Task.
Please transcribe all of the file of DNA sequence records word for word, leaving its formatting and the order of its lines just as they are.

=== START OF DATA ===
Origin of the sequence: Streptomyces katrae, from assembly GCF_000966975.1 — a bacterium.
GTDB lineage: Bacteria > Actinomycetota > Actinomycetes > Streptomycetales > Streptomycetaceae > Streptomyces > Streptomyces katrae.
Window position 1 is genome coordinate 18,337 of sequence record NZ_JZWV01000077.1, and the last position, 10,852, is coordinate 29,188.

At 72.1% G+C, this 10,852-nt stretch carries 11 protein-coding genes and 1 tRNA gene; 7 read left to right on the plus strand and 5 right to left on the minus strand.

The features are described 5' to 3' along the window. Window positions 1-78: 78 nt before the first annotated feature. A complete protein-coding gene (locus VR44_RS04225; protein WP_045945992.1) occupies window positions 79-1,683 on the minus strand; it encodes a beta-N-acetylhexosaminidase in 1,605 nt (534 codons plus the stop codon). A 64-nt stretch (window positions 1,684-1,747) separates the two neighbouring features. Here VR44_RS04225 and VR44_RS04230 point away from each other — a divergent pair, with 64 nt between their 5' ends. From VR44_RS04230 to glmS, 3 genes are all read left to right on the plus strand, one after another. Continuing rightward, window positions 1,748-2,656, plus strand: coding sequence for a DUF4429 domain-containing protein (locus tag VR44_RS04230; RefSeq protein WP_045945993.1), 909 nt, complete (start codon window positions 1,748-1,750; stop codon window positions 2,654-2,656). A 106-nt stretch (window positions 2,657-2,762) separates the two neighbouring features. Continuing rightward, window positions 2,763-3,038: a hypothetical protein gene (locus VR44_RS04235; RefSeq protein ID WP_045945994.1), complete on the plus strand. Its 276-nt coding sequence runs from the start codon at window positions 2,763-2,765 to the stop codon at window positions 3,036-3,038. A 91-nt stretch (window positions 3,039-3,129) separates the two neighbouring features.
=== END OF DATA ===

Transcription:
Origin of the sequence: Streptomyces katrae, from assembly GCF_000966975.1 — a bacterium.
GTDB lineage: Bacteria > Actinomycetota > Actinomycetes > Streptomycetales > Streptomycetaceae > Streptomyces > Streptomyces katrae.
Window position 1 is genome coordinate 18,337 of sequence record NZ_JZWV01000077.1, and the last position, 10,852, is coordinate 29,188.

At 72.1% G+C, this 10,852-nt stretch carries 11 protein-coding genes and 1 tRNA gene; 7 read left to right on the plus strand and 5 right to left on the minus strand.

The features are described 5' to 3' along the window. Window positions 1-78: 78 nt before the first annotated feature. A complete protein-coding gene (locus VR44_RS04225; protein WP_045945992.1) occupies window positions 79-1,683 on the minus strand; it encodes a beta-N-acetylhexosaminidase in 1,605 nt (534 codons plus the stop codon). A 64-nt stretch (window positions 1,684-1,747) separates the two neighbouring features. Here VR44_RS04225 and VR44_RS04230 point away from each other — a divergent pair, with 64 nt between their 5' ends. From VR44_RS04230 to glmS, 3 genes are all read left to right on the plus strand, one after another. Continuing rightward, window positions 1,748-2,656, plus strand: coding sequence for a DUF4429 domain-containing protein (locus tag VR44_RS04230; RefSeq protein WP_045945993.1), 909 nt, complete (start codon window positions 1,748-1,750; stop codon window positions 2,654-2,656). A 106-nt stretch (window positions 2,657-2,762) separates the two neighbouring features. Continuing rightward, window positions 2,763-3,038: a hypothetical protein gene (locus VR44_RS04235; RefSeq protein ID WP_045945994.1), complete on the plus strand. Its 276-nt coding sequence runs from the start codon at window positions 2,763-2,765 to the stop codon at window positions 3,036-3,038. A 91-nt stretch (window positions 3,039-3,129) separates the two neighbouring features.